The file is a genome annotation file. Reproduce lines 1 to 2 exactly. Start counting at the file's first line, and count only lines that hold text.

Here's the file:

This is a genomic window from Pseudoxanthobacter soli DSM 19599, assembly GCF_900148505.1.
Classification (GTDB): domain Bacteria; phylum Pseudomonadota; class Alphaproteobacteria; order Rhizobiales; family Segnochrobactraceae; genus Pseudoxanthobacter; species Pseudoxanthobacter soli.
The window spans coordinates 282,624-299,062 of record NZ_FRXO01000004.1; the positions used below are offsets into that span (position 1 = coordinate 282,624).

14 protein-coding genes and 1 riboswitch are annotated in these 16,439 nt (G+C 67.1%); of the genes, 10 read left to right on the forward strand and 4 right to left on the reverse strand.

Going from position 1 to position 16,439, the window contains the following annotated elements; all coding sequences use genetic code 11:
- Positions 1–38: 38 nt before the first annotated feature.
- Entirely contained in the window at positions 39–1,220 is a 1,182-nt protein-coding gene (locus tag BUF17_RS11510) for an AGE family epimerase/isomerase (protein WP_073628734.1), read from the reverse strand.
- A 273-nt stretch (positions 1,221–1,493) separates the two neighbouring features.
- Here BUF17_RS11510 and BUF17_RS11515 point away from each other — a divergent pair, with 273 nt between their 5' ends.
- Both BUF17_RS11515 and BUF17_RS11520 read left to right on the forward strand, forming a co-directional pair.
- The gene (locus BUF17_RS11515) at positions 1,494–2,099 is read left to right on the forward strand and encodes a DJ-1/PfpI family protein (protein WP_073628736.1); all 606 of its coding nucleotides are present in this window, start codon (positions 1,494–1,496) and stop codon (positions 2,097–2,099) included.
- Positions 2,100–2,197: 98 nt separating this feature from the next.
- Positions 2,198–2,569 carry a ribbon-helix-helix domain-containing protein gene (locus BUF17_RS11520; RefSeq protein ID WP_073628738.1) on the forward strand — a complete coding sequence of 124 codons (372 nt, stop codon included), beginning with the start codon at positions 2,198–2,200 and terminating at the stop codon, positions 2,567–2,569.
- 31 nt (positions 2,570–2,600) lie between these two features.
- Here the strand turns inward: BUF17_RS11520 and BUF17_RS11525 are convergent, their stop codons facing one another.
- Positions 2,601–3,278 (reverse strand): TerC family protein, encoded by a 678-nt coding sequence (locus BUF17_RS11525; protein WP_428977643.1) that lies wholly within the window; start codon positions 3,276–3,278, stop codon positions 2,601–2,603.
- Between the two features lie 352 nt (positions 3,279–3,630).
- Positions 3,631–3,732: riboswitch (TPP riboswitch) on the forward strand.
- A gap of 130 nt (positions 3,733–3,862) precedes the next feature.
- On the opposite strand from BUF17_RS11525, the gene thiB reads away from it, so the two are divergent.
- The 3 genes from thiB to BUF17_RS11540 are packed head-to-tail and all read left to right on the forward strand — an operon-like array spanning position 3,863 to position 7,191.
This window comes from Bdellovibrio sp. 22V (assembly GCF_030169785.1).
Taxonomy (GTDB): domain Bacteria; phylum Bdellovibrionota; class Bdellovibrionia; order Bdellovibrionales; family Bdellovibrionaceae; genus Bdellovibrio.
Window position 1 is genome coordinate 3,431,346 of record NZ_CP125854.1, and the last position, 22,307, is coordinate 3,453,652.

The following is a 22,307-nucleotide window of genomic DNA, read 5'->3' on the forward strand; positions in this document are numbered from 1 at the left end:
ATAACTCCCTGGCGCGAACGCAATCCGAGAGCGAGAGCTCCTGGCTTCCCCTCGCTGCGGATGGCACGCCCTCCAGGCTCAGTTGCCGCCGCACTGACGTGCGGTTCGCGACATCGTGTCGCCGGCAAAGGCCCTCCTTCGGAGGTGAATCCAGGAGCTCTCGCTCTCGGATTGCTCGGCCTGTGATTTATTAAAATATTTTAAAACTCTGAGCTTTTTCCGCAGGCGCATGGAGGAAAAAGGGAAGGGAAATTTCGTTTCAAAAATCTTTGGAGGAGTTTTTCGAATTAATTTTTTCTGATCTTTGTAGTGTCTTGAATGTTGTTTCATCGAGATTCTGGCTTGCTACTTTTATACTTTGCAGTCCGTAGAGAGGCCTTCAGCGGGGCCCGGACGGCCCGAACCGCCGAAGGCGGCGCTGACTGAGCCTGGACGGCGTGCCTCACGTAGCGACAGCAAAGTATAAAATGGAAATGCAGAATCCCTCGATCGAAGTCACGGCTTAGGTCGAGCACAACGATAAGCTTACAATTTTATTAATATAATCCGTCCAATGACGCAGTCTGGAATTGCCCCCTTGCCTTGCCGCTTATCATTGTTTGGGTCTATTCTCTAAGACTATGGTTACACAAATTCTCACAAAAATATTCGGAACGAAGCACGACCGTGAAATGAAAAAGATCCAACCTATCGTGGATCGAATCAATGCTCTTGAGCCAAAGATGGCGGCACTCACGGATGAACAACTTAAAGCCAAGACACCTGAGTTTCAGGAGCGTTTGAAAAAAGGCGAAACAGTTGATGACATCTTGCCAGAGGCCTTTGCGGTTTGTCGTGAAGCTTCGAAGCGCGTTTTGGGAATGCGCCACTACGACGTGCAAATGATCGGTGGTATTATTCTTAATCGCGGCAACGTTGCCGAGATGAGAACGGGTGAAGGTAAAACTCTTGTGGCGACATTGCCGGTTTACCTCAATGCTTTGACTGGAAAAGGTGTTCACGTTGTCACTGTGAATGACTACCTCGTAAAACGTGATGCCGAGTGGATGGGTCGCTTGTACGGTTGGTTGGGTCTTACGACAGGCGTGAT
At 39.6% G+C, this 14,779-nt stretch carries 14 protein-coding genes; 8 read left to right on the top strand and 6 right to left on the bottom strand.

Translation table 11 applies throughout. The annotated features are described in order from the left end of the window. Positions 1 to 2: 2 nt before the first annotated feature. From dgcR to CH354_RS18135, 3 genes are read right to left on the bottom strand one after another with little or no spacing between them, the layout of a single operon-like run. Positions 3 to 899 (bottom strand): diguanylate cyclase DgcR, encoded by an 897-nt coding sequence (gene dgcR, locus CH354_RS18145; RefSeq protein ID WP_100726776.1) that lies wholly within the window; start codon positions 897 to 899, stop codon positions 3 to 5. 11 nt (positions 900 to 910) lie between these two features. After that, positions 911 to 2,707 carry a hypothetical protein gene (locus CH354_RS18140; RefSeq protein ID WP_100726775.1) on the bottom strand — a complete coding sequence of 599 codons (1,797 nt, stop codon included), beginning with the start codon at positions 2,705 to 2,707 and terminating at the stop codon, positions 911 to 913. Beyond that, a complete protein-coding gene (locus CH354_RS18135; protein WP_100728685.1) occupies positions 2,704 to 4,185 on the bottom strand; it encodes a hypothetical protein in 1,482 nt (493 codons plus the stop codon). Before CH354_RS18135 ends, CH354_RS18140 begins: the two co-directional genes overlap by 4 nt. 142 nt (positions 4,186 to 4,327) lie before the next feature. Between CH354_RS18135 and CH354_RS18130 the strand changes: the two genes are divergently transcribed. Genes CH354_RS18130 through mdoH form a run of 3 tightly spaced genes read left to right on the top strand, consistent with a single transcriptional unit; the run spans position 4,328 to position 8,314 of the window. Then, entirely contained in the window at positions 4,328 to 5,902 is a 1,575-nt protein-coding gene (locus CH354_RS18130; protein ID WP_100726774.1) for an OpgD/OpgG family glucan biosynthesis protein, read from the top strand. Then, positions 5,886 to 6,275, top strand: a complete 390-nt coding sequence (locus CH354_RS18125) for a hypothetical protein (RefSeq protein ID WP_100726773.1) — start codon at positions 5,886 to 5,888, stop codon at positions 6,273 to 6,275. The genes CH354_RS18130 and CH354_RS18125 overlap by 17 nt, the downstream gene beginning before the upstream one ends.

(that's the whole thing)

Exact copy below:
This is a genomic window from Pseudoxanthobacter soli DSM 19599, assembly GCF_900148505.1.
Classification (GTDB): domain Bacteria; phylum Pseudomonadota; class Alphaproteobacteria; order Rhizobiales; family Segnochrobactraceae; genus Pseudoxanthobacter; species Pseudoxanthobacter soli.